Being the head coach of a national team in a sport rarely a walk in the park but being forced to make those tough decisions, particularly regarding squad selection, is exactly why they get paid the big bucks.
Three years into his reign as England coach, Eddie Jones is well versed in recognising when certain players are underperforming and need to be dropped.
Following a sketchy performance by a number of his players during the harder than anticipated victory over Japan earlier in November, Jones opted to make a couple of drastic changes which included dropping the ever-present Danny Care.
Jones felt that the performance from the scrum-half vs Japan was not up to scratch, leading to his exclusion from the squad to face Australia.
Of course, Care is the not the first, and almost certainly won't be the last, big name to be given the axe under Jones.
But given how important player-coach relationships are considered these days, how does the England coach make the tough calls and avoid upsetting the player too much.
During an interview with The Telegraph, Care explained how Jones broke the news.
“Eddie has a way of dropping you in the nicest way possible,” the 31-year-old said.
“Me and Eddie have got on so well in the time we have been together and the one thing that he is is honest. He will tell you if you have not played well enough and he will tell you if you are not good enough and do not deserve to play, which is fine. I understand that.
“Eddie will give you points and directions of what he expects to see of you in a club shirt. He wants to see international players playing at international level in a club shirt. That’s what he expects me to do.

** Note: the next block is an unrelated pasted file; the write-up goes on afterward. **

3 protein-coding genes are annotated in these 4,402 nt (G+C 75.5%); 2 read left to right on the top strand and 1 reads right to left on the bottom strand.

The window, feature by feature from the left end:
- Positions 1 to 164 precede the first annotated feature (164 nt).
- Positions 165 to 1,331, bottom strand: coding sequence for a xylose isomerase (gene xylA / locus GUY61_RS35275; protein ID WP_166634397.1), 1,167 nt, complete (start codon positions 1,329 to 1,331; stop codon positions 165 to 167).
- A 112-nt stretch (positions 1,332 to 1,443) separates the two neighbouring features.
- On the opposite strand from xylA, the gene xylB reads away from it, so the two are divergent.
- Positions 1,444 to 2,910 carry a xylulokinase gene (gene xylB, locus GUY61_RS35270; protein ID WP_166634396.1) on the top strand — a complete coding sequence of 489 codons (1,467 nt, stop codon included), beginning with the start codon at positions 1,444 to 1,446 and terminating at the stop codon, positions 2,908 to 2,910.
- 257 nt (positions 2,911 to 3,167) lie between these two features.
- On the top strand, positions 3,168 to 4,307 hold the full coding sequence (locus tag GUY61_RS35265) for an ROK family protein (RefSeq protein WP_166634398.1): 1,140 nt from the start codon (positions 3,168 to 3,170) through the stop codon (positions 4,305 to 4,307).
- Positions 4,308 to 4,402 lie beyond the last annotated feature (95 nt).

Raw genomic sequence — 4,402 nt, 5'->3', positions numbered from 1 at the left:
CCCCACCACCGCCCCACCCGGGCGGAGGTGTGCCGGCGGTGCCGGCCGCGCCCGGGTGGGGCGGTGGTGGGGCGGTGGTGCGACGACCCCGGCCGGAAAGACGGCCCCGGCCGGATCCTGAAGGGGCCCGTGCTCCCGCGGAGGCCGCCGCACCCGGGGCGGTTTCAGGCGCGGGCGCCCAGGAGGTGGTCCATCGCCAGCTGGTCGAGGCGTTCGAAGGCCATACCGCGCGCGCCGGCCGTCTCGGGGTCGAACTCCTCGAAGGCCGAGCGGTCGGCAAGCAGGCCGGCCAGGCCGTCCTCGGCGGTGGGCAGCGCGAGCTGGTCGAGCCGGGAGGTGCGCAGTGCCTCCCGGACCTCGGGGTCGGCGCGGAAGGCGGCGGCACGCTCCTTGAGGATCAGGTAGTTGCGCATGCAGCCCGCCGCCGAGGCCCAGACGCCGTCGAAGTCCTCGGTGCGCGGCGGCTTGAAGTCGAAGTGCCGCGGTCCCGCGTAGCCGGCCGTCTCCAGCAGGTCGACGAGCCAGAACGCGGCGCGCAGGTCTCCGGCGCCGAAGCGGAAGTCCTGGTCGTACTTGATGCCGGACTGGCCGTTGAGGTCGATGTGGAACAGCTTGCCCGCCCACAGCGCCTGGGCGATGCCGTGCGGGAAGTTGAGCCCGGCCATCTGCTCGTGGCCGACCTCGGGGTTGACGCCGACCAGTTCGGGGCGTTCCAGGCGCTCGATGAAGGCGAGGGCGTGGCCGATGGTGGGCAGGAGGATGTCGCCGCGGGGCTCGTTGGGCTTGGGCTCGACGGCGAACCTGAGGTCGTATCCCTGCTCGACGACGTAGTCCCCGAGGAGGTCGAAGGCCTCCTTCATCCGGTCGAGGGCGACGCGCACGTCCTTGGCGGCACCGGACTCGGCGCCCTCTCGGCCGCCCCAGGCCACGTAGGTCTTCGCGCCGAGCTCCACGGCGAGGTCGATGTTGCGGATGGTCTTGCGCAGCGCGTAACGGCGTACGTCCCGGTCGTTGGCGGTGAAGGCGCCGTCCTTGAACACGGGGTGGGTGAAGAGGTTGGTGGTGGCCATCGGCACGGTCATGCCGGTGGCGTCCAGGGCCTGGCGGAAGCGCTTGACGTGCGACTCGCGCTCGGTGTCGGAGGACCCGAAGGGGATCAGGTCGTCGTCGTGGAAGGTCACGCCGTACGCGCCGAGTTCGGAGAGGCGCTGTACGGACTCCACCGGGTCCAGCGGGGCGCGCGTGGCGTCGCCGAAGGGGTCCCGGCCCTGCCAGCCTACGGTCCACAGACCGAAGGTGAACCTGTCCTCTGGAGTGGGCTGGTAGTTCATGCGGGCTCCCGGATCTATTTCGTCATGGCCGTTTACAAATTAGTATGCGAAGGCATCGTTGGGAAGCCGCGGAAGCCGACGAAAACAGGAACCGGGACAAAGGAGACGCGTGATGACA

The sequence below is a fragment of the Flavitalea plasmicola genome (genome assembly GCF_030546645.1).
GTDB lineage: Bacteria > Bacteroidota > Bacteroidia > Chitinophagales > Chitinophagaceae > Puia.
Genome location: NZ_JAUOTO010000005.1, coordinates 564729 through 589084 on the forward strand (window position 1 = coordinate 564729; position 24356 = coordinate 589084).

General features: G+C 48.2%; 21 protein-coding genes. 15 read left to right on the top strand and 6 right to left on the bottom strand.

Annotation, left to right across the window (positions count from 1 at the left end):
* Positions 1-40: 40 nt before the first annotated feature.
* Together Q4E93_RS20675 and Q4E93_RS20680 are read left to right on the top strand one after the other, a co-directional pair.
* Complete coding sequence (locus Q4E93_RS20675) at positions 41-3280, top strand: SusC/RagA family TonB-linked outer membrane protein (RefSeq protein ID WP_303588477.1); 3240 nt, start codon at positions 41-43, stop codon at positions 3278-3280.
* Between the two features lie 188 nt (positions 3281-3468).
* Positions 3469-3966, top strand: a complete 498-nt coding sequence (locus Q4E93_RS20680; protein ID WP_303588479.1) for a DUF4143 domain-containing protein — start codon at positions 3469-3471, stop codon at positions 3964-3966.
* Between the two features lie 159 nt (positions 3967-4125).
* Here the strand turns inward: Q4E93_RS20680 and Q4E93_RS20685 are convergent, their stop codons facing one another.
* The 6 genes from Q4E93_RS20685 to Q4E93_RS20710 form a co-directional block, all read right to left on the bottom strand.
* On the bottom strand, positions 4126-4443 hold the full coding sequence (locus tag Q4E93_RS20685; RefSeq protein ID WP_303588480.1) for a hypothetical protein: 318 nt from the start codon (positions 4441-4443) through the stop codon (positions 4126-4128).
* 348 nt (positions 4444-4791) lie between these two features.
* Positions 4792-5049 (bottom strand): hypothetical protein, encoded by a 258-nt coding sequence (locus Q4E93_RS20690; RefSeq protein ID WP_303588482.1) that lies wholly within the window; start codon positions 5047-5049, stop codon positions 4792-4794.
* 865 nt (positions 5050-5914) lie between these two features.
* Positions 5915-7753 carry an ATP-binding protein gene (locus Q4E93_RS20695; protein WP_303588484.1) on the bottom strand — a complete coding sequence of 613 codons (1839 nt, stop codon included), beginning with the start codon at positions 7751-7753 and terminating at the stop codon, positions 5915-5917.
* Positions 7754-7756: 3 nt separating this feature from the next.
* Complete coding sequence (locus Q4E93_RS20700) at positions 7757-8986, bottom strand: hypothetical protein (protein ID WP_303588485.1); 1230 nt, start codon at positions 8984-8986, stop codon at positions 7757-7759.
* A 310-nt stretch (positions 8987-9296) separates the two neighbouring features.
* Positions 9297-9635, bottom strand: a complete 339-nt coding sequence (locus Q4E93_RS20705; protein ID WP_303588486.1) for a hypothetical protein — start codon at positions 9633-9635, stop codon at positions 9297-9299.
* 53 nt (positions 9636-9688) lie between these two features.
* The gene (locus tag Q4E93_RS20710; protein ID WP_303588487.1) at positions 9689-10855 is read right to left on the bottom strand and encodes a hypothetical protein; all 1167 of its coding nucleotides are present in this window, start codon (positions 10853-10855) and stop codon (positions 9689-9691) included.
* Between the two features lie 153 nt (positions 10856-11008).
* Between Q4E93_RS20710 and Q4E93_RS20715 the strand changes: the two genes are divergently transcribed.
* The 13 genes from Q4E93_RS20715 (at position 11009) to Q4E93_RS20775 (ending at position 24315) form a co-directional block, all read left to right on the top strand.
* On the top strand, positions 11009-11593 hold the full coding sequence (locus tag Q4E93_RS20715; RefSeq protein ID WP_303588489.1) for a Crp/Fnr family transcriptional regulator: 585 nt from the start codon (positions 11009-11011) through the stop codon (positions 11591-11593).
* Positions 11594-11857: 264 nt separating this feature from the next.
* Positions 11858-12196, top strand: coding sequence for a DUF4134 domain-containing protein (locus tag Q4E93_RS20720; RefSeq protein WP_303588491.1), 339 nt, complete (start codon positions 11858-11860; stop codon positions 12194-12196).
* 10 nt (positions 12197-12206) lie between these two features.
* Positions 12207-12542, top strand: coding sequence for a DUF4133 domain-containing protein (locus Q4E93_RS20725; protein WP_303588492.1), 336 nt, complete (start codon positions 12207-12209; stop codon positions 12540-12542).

"He wants me to look sharper on the pitch and hopefully I will try to do that. All I can do is play as well as I can for Quins and try to get back in there in January.”
So despite scoring a try in the 35-15 win over Japan, it's clear Jones looks well beyond the scoreline when analysing his players' performances.
And with the World Cup getting ever closer, Care knows he will only get so many chance to prove he should be recalled to the squad.
"He just said that he didn’t think I was sharp enough during the game so I need to go back to Harlequins and work on that and then see what happens in the Six Nations.
“He had made his mind up to go with a different direction for the Australia game. That’s absolutely fine. I have been there before and I have benefited from it before when other lads have been dropped. It is what it is.”
Care admitted it wasn't a one-way conversation but nothing he said was going to change Jones' mind.
“I argued my point that I didn’t think I had too bad a game, but he had made his mind up."